I’d like to thank the many friends and colleagues who commented on the “Knowledge is Power” post. Stay tuned for additional posts on this very important topic.

Knowledge is Power (Except for When It’s Not)

Expanding access to higher education has been in the news recently. First, the Obama administration announced a plan making state and federal prisoners eligible for Pell grants, arguing that education can play a role in facilitating post-release employment. Second, Hillary Clinton joined the other Democratic Party candidates in calling for substantial federal spending aimed at making college affordable, declaring that, “To raise wages, there is no better investment we can make than in education.”

According to the American Association for the Advancement of Science,  “Ideally, a liberal education produces persons who are open-minded and free from provincialism, dogma, preconception, and ideology; conscious of their opinions and judgments; reflective of their actions; and aware of their place in the social and natural worlds.” The devil, of course, is not so much as in the details as in the hands of those who have the power to shape institutions and enforce policies. In our far-from-ideal world, the follow-up sentence to the Association’s declaration probably should read something like this (my words): “In reality, most contemporary educational institutions and programs emphasize obedient classroom behavior, rote learning, standardized test-taking that validates only a narrow range of knowledge, self-blame for failure, and a few potentially marketable skills that will prepare future workers to contribute to the profits of private industry.”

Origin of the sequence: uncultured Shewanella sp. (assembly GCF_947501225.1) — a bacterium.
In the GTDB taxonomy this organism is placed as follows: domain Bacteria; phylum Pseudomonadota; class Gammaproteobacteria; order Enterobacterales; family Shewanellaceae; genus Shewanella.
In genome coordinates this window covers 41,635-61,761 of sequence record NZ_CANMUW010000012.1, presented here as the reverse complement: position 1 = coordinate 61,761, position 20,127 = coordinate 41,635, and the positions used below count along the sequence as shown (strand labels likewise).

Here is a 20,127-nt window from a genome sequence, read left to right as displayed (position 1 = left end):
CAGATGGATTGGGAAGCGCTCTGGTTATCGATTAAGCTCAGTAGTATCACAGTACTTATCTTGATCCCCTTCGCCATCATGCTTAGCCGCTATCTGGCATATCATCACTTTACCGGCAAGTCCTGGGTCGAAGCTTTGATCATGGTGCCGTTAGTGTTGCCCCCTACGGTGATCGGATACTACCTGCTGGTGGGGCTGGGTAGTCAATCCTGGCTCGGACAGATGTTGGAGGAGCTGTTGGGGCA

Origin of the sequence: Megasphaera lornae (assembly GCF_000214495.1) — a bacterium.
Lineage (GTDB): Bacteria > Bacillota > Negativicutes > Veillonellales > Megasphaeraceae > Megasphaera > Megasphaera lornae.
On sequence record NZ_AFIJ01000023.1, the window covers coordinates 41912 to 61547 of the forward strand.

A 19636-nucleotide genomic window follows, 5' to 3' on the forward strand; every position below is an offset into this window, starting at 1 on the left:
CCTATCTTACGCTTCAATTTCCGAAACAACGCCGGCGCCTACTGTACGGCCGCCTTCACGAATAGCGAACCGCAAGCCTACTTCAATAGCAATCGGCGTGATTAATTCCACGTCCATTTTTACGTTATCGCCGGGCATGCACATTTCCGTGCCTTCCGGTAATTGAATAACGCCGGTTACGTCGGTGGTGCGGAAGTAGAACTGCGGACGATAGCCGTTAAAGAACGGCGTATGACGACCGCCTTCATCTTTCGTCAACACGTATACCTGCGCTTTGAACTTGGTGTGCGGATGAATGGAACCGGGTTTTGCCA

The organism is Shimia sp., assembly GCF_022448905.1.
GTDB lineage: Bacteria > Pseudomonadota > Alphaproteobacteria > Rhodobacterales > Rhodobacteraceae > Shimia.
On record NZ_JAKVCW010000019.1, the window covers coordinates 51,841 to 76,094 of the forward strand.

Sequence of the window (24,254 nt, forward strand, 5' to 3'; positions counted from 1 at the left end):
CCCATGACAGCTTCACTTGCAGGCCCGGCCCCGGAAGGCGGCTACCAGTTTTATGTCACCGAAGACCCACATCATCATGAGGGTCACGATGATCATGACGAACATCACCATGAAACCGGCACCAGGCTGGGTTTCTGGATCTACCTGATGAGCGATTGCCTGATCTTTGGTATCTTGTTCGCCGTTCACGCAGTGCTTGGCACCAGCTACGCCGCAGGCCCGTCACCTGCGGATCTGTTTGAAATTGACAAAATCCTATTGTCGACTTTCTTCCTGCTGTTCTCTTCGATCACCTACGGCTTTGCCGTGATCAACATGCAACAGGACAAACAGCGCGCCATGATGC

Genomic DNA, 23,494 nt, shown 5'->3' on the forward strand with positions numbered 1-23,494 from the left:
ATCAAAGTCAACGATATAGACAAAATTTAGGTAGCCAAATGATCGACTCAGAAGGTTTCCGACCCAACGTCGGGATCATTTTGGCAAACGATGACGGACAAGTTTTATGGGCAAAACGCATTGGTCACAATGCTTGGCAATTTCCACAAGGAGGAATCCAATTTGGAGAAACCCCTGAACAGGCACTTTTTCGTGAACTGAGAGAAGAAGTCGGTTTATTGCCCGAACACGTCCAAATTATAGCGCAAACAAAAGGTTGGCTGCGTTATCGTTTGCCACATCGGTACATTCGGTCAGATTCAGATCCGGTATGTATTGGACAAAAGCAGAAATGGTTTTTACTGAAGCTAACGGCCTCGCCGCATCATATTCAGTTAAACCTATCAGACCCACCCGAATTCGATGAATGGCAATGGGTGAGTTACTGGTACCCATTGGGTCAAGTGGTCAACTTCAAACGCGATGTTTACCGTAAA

The Boston-area criminalized women I have come to know have participated in myriad educational programs as school children and teenagers (where they entered the infamous school-to-prison pipeline) and as adults both inside and outside of prison (hardly an ideal setting for encouraging open-minded, critical thinking). Overwhelmingly, these educational programs share two aims: (1)To encourage the women to admit that they are flawed and diseased; (2)To push the women into the most low-paying job sectors.

Tonya, a Black woman in her mid-thirties recalls her education program in prison: “I felt that I couldn’t pass the GED so fuck it. I’m defective. I took it five times.” This sentiment is one that Tonya has repeated a number of times. For instance, a few years after I first met her she was thrilled to be accepted into a Culinary Arts training program arranged by a local homeless organization. But after a few weeks she complained, “I am not happy. We – the students – are just being used as cheap labor. We’re not learning anything. We spend the day chopping piles of meat and vegetables. They ‘pay’ us $8 an hour. We work 50 hours a week but they only pay us for 46 hours because it’s ‘education.’ The education part? We’re supposed to write a plan for a meal that we would cater. If I could cater a meal it would be soul food but the teacher wants us to make meals that white people like.” A few weeks after that conversation Tonya finished the program only to learn that in order to get a restaurant job she would need to pay $185 to obtain a “safe service” certificate.  She didn’t have the money. “I feel like a loser,” she said.